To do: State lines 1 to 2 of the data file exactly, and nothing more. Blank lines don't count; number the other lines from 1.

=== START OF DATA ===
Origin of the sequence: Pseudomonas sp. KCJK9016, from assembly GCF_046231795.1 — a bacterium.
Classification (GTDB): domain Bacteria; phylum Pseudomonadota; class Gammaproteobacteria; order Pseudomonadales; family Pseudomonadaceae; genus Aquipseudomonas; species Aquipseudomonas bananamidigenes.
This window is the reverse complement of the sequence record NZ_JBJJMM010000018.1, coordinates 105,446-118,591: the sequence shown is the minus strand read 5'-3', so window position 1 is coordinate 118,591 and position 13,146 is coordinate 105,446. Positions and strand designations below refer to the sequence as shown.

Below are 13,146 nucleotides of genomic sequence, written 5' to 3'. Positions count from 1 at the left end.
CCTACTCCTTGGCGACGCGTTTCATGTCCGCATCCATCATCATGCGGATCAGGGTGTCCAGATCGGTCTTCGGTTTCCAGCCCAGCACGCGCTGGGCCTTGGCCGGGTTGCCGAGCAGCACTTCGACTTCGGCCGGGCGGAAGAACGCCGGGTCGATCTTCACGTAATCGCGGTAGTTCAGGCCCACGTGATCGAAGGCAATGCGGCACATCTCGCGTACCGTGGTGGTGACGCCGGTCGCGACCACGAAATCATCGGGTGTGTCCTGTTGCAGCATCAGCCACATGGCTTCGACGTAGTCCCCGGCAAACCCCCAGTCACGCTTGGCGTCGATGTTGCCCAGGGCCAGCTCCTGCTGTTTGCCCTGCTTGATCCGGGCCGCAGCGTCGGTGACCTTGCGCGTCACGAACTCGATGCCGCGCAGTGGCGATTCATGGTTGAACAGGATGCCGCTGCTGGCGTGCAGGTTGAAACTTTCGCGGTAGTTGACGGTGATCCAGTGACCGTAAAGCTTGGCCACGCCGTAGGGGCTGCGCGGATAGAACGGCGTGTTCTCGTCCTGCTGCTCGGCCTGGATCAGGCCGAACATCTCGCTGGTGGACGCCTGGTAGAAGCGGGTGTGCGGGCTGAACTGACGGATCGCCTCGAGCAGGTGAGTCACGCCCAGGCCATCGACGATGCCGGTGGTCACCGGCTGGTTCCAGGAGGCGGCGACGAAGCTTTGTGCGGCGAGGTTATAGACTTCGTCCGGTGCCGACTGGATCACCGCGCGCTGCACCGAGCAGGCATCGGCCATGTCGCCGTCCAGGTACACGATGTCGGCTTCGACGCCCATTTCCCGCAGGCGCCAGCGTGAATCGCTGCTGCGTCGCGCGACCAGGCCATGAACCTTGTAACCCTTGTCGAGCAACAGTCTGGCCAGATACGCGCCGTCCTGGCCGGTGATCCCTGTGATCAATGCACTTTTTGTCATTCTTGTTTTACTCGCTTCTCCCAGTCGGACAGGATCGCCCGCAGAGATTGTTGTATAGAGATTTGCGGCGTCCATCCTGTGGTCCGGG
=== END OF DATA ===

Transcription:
Origin of the sequence: Pseudomonas sp. KCJK9016, from assembly GCF_046231795.1 — a bacterium.
Classification (GTDB): domain Bacteria; phylum Pseudomonadota; class Gammaproteobacteria; order Pseudomonadales; family Pseudomonadaceae; genus Aquipseudomonas; species Aquipseudomonas bananamidigenes.